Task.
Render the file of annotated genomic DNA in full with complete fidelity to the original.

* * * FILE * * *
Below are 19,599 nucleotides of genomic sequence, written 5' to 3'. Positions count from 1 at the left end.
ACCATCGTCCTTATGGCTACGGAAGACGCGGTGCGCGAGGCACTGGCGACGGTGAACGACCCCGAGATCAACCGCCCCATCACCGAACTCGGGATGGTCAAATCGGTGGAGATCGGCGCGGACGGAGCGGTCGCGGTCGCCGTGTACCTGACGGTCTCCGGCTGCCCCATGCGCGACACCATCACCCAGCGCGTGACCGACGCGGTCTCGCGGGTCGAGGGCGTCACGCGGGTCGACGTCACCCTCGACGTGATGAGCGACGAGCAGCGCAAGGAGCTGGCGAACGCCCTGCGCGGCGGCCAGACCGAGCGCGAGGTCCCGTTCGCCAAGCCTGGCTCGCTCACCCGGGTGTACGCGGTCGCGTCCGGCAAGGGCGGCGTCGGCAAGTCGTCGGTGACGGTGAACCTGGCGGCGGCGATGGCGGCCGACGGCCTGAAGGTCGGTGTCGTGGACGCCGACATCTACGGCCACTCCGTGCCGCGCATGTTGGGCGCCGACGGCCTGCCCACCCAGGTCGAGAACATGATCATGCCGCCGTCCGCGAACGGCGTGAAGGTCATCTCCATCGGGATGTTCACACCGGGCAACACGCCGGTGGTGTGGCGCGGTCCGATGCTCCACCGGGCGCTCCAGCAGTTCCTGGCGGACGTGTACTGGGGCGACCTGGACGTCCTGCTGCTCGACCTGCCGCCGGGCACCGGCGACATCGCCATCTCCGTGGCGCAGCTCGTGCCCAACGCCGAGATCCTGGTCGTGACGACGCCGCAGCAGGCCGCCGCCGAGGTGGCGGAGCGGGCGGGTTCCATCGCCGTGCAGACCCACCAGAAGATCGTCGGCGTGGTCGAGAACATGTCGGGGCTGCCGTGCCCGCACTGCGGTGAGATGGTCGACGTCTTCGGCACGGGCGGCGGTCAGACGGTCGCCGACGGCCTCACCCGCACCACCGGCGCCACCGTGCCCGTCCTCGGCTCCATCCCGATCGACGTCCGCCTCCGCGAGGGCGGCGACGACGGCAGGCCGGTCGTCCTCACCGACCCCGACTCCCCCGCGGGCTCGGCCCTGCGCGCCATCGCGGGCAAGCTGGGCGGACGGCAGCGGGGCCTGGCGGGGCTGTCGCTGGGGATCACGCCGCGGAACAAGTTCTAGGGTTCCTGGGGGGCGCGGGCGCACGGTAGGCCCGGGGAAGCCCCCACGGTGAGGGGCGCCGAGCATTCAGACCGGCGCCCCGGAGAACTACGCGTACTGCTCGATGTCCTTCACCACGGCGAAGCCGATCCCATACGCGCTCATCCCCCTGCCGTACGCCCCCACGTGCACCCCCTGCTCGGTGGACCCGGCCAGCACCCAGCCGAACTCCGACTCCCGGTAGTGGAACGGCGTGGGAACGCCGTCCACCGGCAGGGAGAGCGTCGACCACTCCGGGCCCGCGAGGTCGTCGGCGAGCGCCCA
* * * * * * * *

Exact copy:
Below are 19,599 nucleotides of genomic sequence, written 5' to 3'. Positions count from 1 at the left end.
ACCATCGTCCTTATGGCTACGGAAGACGCGGTGCGCGAGGCACTGGCGACGGTGAACGACCCCGAGATCAACCGCCCCATCACCGAACTCGGGATGGTCAAATCGGTGGAGATCGGCGCGGACGGAGCGGTCGCGGTCGCCGTGTACCTGACGGTCTCCGGCTGCCCCATGCGCGACACCATCACCCAGCGCGTGACCGACGCGGTCTCGCGGGTCGAGGGCGTCACGCGGGTCGACGTCACCCTCGACGTGATGAGCGACGAGCAGCGCAAGGAGCTGGCGAACGCCCTGCGCGGCGGCCAGACCGAGCGCGAGGTCCCGTTCGCCAAGCCTGGCTCGCTCACCCGGGTGTACGCGGTCGCGTCCGGCAAGGGCGGCGTCGGCAAGTCGTCGGTGACGGTGAACCTGGCGGCGGCGATGGCGGCCGACGGCCTGAAGGTCGGTGTCGTGGACGCCGACATCTACGGCCACTCCGTGCCGCGCATGTTGGGCGCCGACGGCCTGCCCACCCAGGTCGAGAACATGATCATGCCGCCGTCCGCGAACGGCGTGAAGGTCATCTCCATCGGGATGTTCACACCGGGCAACACGCCGGTGGTGTGGCGCGGTCCGATGCTCCACCGGGCGCTCCAGCAGTTCCTGGCGGACGTGTACTGGGGCGACCTGGACGTCCTGCTGCTCGACCTGCCGCCGGGCACCGGCGACATCGCCATCTCCGTGGCGCAGCTCGTGCCCAACGCCGAGATCCTGGTCGTGACGACGCCGCAGCAGGCCGCCGCCGAGGTGGCGGAGCGGGCGGGTTCCATCGCCGTGCAGACCCACCAGAAGATCGTCGGCGTGGTCGAGAACATGTCGGGGCTGCCGTGCCCGCACTGCGGTGAGATGGTCGACGTCTTCGGCACGGGCGGCGGTCAGACGGTCGCCGACGGCCTCACCCGCACCACCGGCGCCACCGTGCCCGTCCTCGGCTCCATCCCGATCGACGTCCGCCTCCGCGAGGGCGGCGACGACGGCAGGCCGGTCGTCCTCACCGACCCCGACTCCCCCGCGGGCTCGGCCCTGCGCGCCATCGCGGGCAAGCTGGGCGGACGGCAGCGGGGCCTGGCGGGGCTGTCGCTGGGGATCACGCCGCGGAACAAGTTCTAGGGTTCCTGGGGGGCGCGGGCGCACGGTAGGCCCGGGGAAGCCCCCACGGTGAGGGGCGCCGAGCATTCAGACCGGCGCCCCGGAGAACTACGCGTACTGCTCGATGTCCTTCACCACGGCGAAGCCGATCCCATACGCGCTCATCCCCCTGCCGTACGCCCCCACGTGCACCCCCTGCTCGGTGGACCCGGCCAGCACCCAGCCGAACTCCGACTCCCGGTAGTGGAACGGCGTGGGAACGCCGTCCACCGGCAGGGAGAGCGTCGACCACTCCGGGCCCGCGAGGTCGTCGGCGAGCGCCCA